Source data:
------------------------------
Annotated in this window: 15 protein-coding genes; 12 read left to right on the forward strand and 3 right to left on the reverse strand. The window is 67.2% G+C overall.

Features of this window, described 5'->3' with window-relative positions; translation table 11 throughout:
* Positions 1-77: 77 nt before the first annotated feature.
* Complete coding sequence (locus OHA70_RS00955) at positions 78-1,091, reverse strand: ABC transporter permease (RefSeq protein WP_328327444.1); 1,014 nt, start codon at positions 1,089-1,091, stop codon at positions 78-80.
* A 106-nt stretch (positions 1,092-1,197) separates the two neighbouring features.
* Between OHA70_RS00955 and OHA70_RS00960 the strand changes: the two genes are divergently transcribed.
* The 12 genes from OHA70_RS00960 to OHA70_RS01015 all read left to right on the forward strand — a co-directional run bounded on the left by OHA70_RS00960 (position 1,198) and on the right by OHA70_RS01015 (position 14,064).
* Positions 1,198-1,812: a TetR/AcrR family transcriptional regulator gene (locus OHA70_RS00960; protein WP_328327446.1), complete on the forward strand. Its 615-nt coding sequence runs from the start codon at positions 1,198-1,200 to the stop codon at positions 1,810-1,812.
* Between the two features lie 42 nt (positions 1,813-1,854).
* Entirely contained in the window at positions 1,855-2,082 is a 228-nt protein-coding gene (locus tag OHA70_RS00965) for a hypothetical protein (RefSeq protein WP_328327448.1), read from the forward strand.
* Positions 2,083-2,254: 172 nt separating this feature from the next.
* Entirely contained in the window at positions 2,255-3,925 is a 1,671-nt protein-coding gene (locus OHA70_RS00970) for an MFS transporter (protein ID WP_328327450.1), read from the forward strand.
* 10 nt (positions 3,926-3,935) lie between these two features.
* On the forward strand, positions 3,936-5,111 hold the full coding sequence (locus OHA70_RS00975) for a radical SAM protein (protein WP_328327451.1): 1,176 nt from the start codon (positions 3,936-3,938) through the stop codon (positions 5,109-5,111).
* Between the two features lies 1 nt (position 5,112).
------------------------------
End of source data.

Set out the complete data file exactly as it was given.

Annotated in this window: 15 protein-coding genes; 12 read left to right on the forward strand and 3 right to left on the reverse strand. The window is 67.2% G+C overall.

Features of this window, described 5'->3' with window-relative positions; translation table 11 throughout:
* Positions 1-77: 77 nt before the first annotated feature.
* Complete coding sequence (locus OHA70_RS00955) at positions 78-1,091, reverse strand: ABC transporter permease (RefSeq protein WP_328327444.1); 1,014 nt, start codon at positions 1,089-1,091, stop codon at positions 78-80.
* A 106-nt stretch (positions 1,092-1,197) separates the two neighbouring features.
* Between OHA70_RS00955 and OHA70_RS00960 the strand changes: the two genes are divergently transcribed.
* The 12 genes from OHA70_RS00960 to OHA70_RS01015 all read left to right on the forward strand — a co-directional run bounded on the left by OHA70_RS00960 (position 1,198) and on the right by OHA70_RS01015 (position 14,064).
* Positions 1,198-1,812: a TetR/AcrR family transcriptional regulator gene (locus OHA70_RS00960; protein WP_328327446.1), complete on the forward strand. Its 615-nt coding sequence runs from the start codon at positions 1,198-1,200 to the stop codon at positions 1,810-1,812.
* Between the two features lie 42 nt (positions 1,813-1,854).
* Entirely contained in the window at positions 1,855-2,082 is a 228-nt protein-coding gene (locus tag OHA70_RS00965) for a hypothetical protein (RefSeq protein WP_328327448.1), read from the forward strand.
* Positions 2,083-2,254: 172 nt separating this feature from the next.
* Entirely contained in the window at positions 2,255-3,925 is a 1,671-nt protein-coding gene (locus OHA70_RS00970) for an MFS transporter (protein ID WP_328327450.1), read from the forward strand.
* 10 nt (positions 3,926-3,935) lie between these two features.
* On the forward strand, positions 3,936-5,111 hold the full coding sequence (locus OHA70_RS00975) for a radical SAM protein (protein WP_328327451.1): 1,176 nt from the start codon (positions 3,936-3,938) through the stop codon (positions 5,109-5,111).
* Between the two features lies 1 nt (position 5,112).